• 22 August 2013
  • 3 min read

Top 5 tips for a CV that will get you an interview

  • Matt Farrah
    Co-Founder - Nurses.co.uk, Socialcare.co.uk, Healthjobs.co.uk, Healthcarejobs.ie

Writing a CV that will get you selected for interview is a careful balance of providing enough detail to prove you’re suitably qualified, and not confusing the employer with too much information.

There are a few simple points you can follow to ensure you stick to this principle:

1 – First and foremost, you’re working in healthcare. If you’ve had other jobs prior to becoming a doctor or dentist or pharmacist or physiotherapist (etc) then you should definitely move them lower down on your CV.

While you can certainly highlight skills you gained from these jobs, they aren’t going to be specifically relevant to whether you are suitably qualified for this job.

2 – Give your registration pin number at the top of your CV alongside your contact details. It immediately validates you as a candidate able to work in your specialism in the UK.

You’d be surprised how many people forget to give this essential piece of information, and it leaves the employer trying to decide from your CV if you are actually qualified and registered or not.

3 – Make sure you cover all dates in your employment history, even if you were job-hunting after becoming qualified. Employers like to see a continuity in the dates of your activities, so lay it out really clearly for them.

Give the dates of your diploma / NVQ or degree course, any part time or bank work you did during that time, and when you started your first job as a qualified doctor / pharmacist / dentist / optician etc.

4 – If you’re newly qualified, make sure you use your placement experience as well as your course to detail the skills you have that make you a relevant candidate for the job.

Use the person specification and job description from the advert to identify the skills of the successful candidate, and draw attention to as many of them that you have achieved as possible.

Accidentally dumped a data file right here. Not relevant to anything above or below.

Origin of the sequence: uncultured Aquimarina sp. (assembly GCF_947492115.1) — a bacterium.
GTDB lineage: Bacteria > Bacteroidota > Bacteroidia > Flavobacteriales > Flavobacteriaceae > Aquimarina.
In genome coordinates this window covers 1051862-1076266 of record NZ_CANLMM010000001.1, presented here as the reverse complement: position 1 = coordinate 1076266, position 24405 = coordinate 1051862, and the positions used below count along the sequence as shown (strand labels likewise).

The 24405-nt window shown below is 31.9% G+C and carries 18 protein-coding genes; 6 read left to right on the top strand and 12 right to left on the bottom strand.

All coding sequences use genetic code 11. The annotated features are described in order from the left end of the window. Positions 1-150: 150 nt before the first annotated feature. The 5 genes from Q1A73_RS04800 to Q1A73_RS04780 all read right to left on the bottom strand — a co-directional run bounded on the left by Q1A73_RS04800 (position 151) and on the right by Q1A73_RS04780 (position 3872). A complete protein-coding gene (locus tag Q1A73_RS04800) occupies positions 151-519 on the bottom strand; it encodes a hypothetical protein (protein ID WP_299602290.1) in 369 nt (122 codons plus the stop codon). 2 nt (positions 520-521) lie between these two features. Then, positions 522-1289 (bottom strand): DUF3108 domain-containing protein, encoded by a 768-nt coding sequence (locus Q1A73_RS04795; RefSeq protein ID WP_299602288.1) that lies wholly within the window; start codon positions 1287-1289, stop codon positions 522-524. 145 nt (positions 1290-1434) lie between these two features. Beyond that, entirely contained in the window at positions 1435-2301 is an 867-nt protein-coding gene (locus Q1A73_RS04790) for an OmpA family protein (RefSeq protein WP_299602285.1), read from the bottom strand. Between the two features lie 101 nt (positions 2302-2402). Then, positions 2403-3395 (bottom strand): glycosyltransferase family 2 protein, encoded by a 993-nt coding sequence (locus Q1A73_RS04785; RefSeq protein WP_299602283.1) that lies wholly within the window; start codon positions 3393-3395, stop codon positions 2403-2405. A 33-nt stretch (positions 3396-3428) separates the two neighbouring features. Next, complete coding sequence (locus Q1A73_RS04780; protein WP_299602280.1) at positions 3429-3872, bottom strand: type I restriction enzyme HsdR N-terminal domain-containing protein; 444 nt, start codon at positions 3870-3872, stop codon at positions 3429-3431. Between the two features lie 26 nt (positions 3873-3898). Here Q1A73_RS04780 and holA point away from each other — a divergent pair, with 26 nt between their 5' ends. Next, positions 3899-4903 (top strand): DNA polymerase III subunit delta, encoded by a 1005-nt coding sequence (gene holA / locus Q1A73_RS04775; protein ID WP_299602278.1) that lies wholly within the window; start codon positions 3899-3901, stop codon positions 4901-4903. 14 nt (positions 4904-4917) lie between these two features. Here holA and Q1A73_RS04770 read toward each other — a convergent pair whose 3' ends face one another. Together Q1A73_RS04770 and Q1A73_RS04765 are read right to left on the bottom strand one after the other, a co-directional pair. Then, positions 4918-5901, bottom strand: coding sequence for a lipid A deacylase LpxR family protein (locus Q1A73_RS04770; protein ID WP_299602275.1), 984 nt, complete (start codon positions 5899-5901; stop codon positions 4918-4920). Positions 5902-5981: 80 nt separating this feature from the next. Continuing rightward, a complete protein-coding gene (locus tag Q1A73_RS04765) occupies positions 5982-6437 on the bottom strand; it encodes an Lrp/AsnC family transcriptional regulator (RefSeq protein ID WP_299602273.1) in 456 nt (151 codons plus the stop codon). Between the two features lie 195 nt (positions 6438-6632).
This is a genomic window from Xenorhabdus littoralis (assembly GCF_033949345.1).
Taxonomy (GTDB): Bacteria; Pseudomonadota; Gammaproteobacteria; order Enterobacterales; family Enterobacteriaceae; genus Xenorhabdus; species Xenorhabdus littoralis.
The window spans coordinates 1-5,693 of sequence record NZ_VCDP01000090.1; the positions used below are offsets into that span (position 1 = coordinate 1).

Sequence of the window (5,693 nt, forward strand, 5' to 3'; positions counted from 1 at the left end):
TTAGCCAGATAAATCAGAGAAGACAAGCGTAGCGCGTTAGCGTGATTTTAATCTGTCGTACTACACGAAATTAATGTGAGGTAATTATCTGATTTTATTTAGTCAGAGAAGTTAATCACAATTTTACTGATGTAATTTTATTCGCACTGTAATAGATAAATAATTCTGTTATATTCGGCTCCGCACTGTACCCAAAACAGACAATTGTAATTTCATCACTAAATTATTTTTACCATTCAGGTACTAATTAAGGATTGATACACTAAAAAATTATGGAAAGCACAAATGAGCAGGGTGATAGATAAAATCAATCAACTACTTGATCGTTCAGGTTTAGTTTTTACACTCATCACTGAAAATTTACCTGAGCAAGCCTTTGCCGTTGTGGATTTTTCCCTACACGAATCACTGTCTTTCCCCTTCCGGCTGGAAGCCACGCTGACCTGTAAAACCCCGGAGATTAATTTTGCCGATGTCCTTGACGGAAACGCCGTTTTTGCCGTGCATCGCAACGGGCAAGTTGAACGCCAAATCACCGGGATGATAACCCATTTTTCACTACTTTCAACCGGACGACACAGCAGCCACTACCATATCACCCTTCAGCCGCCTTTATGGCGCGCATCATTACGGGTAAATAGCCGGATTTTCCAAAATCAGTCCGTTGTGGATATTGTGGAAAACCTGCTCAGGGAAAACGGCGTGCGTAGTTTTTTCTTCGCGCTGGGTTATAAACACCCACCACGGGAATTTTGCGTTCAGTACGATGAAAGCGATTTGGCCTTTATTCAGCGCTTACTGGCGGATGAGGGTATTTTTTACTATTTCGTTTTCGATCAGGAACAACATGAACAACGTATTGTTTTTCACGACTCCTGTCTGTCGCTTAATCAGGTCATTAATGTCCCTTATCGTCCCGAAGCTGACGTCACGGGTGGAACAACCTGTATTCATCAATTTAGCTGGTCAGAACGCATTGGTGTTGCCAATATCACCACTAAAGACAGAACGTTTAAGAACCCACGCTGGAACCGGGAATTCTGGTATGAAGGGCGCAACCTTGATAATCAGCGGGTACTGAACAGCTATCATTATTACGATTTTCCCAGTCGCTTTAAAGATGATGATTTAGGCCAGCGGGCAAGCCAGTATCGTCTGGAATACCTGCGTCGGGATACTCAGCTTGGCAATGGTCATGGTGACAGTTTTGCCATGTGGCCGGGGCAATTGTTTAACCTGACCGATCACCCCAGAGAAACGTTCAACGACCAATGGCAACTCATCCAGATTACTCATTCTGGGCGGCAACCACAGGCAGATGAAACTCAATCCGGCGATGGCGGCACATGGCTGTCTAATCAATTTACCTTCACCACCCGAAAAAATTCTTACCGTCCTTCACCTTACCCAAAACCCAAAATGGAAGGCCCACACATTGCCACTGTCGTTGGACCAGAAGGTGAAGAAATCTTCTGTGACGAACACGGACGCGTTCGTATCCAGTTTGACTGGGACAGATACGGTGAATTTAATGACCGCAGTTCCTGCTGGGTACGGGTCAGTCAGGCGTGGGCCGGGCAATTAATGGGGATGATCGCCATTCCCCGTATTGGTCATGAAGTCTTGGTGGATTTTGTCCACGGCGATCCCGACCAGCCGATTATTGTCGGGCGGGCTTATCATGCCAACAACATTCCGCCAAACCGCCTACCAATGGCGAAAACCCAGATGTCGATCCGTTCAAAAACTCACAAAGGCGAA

If you’re more experienced then professional development achievements are very important to show. List the ones that are relevant to the job you’re applying for nearer the top of your CV, and give your other CPD (Continuing Professional Development) achievements somewhere further down.

5 – Your current job is a crucial part of your CV and is one of the first things that an employer will look at when they see your application. Make sure you give your job title in full, and preferably in bold, along with the employer’s name and your job responsibilities.

This will immediately give the employer reading your CV an idea of the level you’re working at and whether the experience from your current job will be directly applicable to the job you’ve applied for.

That’s not to say you can’t apply to work in an area that’s not similar to where you work currently, but if you’re doing that you should highlight the transferable skills you have that can be applied should be offered the job.

About the author

  • Matt Farrah
    Co-Founder - Nurses.co.uk, Socialcare.co.uk, Healthjobs.co.uk, Healthcarejobs.ie

I studied English before moving into publishing in the mid 90s. I co-founded this and our other three sites in 2008. I wanted to provide a platform that gives a voice to those working in health and social care. I'm fascinated, generally, by the career choices we all make. But I'm especially interested in the stories told by those who choose to spend their life supporting others. They are mostly positive and life-affirming stories, despite the considerable challenges and burdens faced.

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  • Matt Farrah
    Co-Founder - Nurses.co.uk, Socialcare.co.uk, Healthjobs.co.uk, Healthcarejobs.ie

About the author

  • Matt Farrah
    Co-Founder - Nurses.co.uk, Socialcare.co.uk, Healthjobs.co.uk, Healthcarejobs.ie

I studied English before moving into publishing in the mid 90s. I co-founded this and our other three sites in 2008. I wanted to provide a platform that gives a voice to those working in health and social care. I'm fascinated, generally, by the career choices we all make. But I'm especially interested in the stories told by those who choose to spend their life supporting others. They are mostly positive and life-affirming stories, despite the considerable challenges and burdens faced.

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